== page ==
Note to readers: Abi told me to stick a health warning at the top of this wee tale. If you’re at all squeamish about vomit and shit, scroll down to the bottom of the story for some pretty pictures of me and Alex! Otherwise, keep on reading.
Last week Alex was sicker than he has ever been. He was fine until about 21:30 on Wednesday (barring a hefty chunk of watery poo earlier in the evening, but that didn’t seem too out of the ordinary). He’d just had his bath, and was bouncing around happily in nice fresh pyjamas. And then I smelled sour yoghurt…
He had been sick on the rug next to my desk. Just a little vomit, but he had crawled through it before I got to him and picked him up. He had some on his face and hands, but he still seemed cheerful enough. The volume was small enough that I was able to wipe him clean, run some water over his feet, and pop him into another pair of pyjamas. All the time he was making bll-bvv noises with his lips and tongue, so we thought that he had just eaten a bit more at dinner than his stomach was capable of handling.
We came downstairs again, and he started playing around again. He was crawling around, but making tired noises, so we figured that he was getting a bit sleepy. I was sitting at my desk, doing a bit of surfing, and I took him onto my lap. Then–BLEURGH!–barfing all over my lap. And more than the last time. His new pyjamas were now covered in vomit, as was my lap.
I called out to Abi to say that he’d been sick again, and to bring me a towel to mop it up, when–BLEEEUUURGHHHH!! I lifted Alex into my arms, and as he twisted himself round to face me a fountain of puke rose from his mouth like an erupting volcano. It went all over my chest, my arms, his body, my chair, and the rug under my desk. It is possibly the most unsetting thing I’ve ever experienced. (And that’s including The Blair Witch Project, and that photo on Rotten.com.) I was soaked to the skin with nasty half-digested, yoghurt-smelling, carrot-chunked barf.
There couldn’t possibly be more to come.
Abi grabbed a whole bunch of towels. I stripped Alex and myself down and took him upstairs for his second bath of the evening while Abi dealt with the vile mess. Again, he seemed quite chipper, so we reckoned that he’d probably thrown up whatever was disturbing his digestion. After his bath, we dressed him in another set of fresh pyjamas, and Abi gently rocked him to sleep.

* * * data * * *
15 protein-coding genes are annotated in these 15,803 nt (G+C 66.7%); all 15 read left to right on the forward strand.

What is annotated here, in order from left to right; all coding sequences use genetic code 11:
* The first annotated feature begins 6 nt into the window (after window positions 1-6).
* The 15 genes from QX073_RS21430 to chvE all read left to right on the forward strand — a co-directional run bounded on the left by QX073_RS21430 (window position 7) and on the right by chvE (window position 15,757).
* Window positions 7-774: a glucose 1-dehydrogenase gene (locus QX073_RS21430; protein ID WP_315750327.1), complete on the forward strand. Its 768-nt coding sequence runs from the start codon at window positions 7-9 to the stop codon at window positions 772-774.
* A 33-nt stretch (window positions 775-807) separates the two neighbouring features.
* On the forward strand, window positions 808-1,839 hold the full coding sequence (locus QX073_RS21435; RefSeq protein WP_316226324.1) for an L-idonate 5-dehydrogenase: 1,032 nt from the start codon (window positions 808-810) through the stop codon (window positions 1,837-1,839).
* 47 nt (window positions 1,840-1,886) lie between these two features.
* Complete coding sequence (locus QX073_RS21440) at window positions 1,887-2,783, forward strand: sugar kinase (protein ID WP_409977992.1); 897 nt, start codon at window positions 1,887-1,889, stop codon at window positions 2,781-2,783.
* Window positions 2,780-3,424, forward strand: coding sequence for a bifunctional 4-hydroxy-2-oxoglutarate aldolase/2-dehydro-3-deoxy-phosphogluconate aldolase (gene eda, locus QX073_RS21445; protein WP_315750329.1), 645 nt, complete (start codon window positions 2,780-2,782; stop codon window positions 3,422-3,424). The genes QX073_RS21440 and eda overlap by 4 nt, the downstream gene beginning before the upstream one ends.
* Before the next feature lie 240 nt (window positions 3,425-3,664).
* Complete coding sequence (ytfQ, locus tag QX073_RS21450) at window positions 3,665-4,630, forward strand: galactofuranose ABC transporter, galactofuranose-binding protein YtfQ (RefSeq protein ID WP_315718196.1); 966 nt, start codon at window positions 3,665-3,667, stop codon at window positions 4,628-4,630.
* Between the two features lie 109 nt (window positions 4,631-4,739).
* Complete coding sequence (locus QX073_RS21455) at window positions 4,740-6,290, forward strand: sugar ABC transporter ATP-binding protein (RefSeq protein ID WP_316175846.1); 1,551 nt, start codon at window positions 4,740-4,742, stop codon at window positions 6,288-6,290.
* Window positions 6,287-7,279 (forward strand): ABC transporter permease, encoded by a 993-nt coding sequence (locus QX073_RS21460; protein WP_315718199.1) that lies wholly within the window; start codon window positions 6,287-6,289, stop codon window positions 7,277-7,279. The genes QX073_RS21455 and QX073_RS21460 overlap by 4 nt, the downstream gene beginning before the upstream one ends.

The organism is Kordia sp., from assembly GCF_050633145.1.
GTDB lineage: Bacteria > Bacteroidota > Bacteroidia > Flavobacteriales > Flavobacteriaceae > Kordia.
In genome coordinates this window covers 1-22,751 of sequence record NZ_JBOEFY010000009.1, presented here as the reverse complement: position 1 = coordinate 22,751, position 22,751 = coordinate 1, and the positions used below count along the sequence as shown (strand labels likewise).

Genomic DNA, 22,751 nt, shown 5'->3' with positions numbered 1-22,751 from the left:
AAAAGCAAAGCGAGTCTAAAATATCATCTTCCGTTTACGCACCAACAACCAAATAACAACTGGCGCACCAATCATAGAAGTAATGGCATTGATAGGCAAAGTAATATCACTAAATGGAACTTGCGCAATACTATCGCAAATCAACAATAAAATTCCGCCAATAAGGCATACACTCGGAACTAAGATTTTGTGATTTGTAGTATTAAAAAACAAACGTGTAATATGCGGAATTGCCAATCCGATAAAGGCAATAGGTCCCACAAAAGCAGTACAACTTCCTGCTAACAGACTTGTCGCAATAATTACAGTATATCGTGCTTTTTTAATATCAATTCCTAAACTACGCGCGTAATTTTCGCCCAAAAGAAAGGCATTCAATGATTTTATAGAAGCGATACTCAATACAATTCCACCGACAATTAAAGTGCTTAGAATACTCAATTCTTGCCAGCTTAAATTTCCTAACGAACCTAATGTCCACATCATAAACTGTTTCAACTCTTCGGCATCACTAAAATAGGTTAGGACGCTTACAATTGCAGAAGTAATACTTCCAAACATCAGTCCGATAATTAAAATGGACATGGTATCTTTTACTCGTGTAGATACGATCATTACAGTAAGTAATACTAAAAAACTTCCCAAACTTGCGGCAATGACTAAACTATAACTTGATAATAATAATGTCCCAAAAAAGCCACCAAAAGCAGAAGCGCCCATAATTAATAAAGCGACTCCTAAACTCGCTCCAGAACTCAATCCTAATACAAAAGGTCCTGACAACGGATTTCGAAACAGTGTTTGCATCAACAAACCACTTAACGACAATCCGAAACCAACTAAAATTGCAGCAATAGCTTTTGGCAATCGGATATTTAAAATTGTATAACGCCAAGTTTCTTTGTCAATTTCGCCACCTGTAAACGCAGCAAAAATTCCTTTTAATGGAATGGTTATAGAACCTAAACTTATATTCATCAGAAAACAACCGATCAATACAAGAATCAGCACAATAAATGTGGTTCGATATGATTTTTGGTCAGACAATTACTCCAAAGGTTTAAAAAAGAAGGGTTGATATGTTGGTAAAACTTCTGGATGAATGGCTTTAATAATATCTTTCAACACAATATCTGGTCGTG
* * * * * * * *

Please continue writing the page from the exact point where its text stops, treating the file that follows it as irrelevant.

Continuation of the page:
We laid him down in his cot on his front, in the recovery position. We figured that he’d tossed all his cookies (and carrots, and vegetable lasagne, and bread…), but we weren’t going to take any chances. So Abi went to take her bath, while I stayed downstairs and played some SSX Tricky on my PS2.
I was just tidying the console away when I heard a little BLEURGH! from the baby monitor. I rushed up to see how Alex was doing, and yes, he had popped again. He was lying in roughly the same position as we’d settled him down, but now his cheek was resting beside a slowly spreading puddle of puke.
He head me come into the room, and he started to cry. As I turned on the light, he made a feeble effort to sit up before barfing again–this time on the other end of his mattress–and falling down on his side. I called out to Abi, and pulled Alex up out of his cot. He looked really unwell this time. He’d recovered quickly after the first two episodes, but now he has wailing inconsolably, and seemed too weak to wiggle. I stripped him and cleaned his face while Abi called the doctor. (You call a central number, leave your details, and then an on-call doctor phones back).
Abi then took him into the bath with her to clean and soothe him. He just lay there with her, his abdomen sunk in and his face ashen. Abi said he looked like I did when I had my bout of winter vomiting.
The doc called back, and I talked to him. Apparently, Alex’s illness wasn’t unusual. Plenty of other children around Edinburgh were succumbing to it. The doc recommended that we keep him off solid foods and on clear fluids for at least 24 hours. He suggested we give him sugar water, or Dioralyte. We had been intending to give him some breast milk, seeing as it’s usually good for every other ill, but the doc said that would be a bad idea–quite difficult for an immature, and struggling digestive system to tackle. Clear fluids, no food.